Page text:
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Pancreas. 2016 Sep;45(8):1131-5. doi: 10.1097/MPA.0000000000000619.

Prognostic Significance of MUC-1 in Circulating Tumor Cells in Patients With Metastatic Pancreatic Adenocarcinoma.

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From the *Department of Medical Oncology, †Protocol Support Laboratory, and ‡Biostatistics Facility, Fox Chase Cancer Center, Philadelphia, PA; §South Jersey Regional Hospital, Vineland, NJ; ∥Clinical Trials Office, Fox Chase Cancer Center, Philadelphia, PA; and ¶Division of Hematology and Oncology, University Hospitals Seidman Cancer Center, Case Comprehensive Cancer Center, Case Western Reserve University, Cleveland, OH.



Development of targeted therapies for pancreatic cancer could be enhanced by a reliable method for noninvasive tumor cell assessment. In this pilot study, we isolated and phenotypically characterized circulating tumor cells (CTCs) from patients with metastatic pancreatic cancer and explored their relationship to clinical outcome.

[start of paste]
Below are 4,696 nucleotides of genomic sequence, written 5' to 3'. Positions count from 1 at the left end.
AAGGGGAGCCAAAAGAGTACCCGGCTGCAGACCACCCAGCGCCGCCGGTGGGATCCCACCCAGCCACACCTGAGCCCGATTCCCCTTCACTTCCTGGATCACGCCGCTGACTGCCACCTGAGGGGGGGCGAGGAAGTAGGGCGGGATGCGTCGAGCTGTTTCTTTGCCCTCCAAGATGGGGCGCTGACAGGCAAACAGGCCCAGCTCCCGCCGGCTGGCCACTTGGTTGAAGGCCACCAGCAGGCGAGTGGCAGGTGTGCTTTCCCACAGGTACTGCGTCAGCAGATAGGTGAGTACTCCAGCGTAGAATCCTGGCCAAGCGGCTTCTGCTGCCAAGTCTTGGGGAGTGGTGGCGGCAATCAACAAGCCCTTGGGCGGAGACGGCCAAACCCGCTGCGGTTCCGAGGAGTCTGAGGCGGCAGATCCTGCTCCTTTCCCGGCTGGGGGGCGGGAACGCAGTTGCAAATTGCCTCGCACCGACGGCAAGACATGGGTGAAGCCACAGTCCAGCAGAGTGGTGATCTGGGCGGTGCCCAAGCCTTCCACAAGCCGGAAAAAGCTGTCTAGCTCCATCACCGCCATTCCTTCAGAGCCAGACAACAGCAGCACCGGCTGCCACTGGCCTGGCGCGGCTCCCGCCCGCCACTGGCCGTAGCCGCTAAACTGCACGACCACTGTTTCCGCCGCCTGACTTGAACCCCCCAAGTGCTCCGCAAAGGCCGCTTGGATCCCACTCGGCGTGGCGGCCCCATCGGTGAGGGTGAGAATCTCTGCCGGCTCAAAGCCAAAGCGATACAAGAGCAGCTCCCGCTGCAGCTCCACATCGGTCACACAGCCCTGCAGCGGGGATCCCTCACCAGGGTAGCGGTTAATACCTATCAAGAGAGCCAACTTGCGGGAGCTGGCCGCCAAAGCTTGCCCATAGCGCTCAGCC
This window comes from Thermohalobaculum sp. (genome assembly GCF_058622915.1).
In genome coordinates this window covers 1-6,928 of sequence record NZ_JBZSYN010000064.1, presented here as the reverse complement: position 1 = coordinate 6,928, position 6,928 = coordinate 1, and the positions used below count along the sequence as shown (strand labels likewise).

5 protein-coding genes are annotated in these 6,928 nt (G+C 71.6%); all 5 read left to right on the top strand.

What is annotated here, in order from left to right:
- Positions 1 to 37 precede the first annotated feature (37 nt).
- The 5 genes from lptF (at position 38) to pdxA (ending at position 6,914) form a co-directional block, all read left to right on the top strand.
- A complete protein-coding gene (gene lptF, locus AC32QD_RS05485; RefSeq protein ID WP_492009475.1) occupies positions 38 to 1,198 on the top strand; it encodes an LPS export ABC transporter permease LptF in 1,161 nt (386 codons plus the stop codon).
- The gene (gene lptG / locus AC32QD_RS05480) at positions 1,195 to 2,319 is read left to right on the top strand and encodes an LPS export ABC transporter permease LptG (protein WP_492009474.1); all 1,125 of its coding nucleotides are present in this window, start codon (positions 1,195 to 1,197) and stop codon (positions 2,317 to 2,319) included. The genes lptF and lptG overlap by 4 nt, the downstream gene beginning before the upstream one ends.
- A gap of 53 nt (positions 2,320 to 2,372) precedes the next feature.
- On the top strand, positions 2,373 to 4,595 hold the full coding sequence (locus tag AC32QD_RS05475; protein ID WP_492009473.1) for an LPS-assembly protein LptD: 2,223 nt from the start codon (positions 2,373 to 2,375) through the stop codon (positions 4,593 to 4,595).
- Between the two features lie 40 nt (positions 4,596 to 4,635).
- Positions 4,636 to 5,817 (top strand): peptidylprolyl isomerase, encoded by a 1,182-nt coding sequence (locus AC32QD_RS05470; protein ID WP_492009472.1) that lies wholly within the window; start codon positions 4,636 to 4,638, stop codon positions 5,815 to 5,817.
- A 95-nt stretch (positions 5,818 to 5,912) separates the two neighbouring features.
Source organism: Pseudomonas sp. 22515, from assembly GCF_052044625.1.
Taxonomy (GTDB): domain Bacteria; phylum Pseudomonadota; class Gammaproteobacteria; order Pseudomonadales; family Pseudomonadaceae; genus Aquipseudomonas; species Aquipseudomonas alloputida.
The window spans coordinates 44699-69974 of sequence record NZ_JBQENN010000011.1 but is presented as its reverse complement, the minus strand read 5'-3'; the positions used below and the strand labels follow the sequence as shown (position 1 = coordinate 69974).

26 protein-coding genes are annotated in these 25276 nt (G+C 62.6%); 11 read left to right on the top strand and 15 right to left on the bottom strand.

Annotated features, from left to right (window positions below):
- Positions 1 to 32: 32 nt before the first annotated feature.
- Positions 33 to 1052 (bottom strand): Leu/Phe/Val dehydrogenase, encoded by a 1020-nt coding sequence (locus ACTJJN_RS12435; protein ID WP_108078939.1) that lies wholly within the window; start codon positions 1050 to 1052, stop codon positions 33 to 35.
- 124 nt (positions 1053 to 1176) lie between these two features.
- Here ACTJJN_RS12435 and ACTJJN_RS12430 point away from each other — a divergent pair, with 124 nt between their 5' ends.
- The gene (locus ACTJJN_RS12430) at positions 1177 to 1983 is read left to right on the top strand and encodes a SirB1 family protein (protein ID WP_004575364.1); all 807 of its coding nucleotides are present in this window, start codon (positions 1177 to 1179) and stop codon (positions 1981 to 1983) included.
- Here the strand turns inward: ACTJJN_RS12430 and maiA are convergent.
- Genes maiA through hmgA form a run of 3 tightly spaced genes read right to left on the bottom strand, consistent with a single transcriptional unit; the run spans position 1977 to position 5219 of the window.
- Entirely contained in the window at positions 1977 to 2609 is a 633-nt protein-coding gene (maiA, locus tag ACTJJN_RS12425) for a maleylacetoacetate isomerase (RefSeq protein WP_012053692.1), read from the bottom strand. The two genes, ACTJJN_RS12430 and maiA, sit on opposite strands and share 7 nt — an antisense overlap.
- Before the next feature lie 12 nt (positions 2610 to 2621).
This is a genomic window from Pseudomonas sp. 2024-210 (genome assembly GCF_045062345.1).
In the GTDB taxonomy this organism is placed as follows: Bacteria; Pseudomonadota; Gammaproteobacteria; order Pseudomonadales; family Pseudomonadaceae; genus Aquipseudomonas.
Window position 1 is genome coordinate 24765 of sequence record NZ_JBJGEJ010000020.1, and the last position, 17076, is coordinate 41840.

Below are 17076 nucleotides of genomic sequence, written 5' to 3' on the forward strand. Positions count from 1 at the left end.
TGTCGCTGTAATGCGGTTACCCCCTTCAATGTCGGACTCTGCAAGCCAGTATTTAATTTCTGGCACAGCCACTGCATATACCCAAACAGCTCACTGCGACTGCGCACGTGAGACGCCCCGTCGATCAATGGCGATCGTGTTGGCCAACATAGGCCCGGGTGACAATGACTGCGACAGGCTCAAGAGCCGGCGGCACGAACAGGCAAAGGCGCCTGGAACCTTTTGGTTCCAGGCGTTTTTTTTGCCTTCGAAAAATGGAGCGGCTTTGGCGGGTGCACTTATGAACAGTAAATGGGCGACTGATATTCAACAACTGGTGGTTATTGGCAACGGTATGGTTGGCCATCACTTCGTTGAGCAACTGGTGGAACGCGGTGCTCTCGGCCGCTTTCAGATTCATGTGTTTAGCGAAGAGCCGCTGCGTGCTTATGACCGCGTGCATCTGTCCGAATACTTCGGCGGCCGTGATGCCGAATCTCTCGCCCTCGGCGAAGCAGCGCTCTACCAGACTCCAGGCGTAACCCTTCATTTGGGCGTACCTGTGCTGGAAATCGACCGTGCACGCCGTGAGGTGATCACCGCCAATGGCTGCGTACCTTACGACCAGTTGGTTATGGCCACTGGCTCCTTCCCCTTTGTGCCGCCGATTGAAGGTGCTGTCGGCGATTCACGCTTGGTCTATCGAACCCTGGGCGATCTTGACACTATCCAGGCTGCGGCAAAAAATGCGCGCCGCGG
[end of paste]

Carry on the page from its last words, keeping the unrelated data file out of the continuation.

Peripheral blood from 50 patients was collected at treatment initiation and first disease evaluation for CTC enumeration and phenotyping by CellSearch® system. Expression of human mucin 1 (MUC-1) was performed.


Forty-eight and 37 patients had evaluable samples at baseline and first disease evaluation, respectively. The cohort was 62% male, with a median age of 63 years. At least 1 CTC per 7.5 mL was detected in 23 patients (48%) pretreatment and 11 patients (30%) at first disease evaluation. No difference was seen in overall survival between patients with 1 or more CTCs versus no CTC at baseline (P = 0.14). Patients with MUC-1 expressing CTC (n = 10) had shorter median overall survival compared with those with MUC-1 negative CTC (n = 13; 2.7 vs 9.6 m; P = 0.044).


Circulating tumor cell enumeration and phenotypic characterization from metastatic pancreatic cancer patients are feasible. No correlation was found between CTC isolation and survival. However, the presence of MUC-1 expressing CTC demonstrated a trend toward inferior survival.

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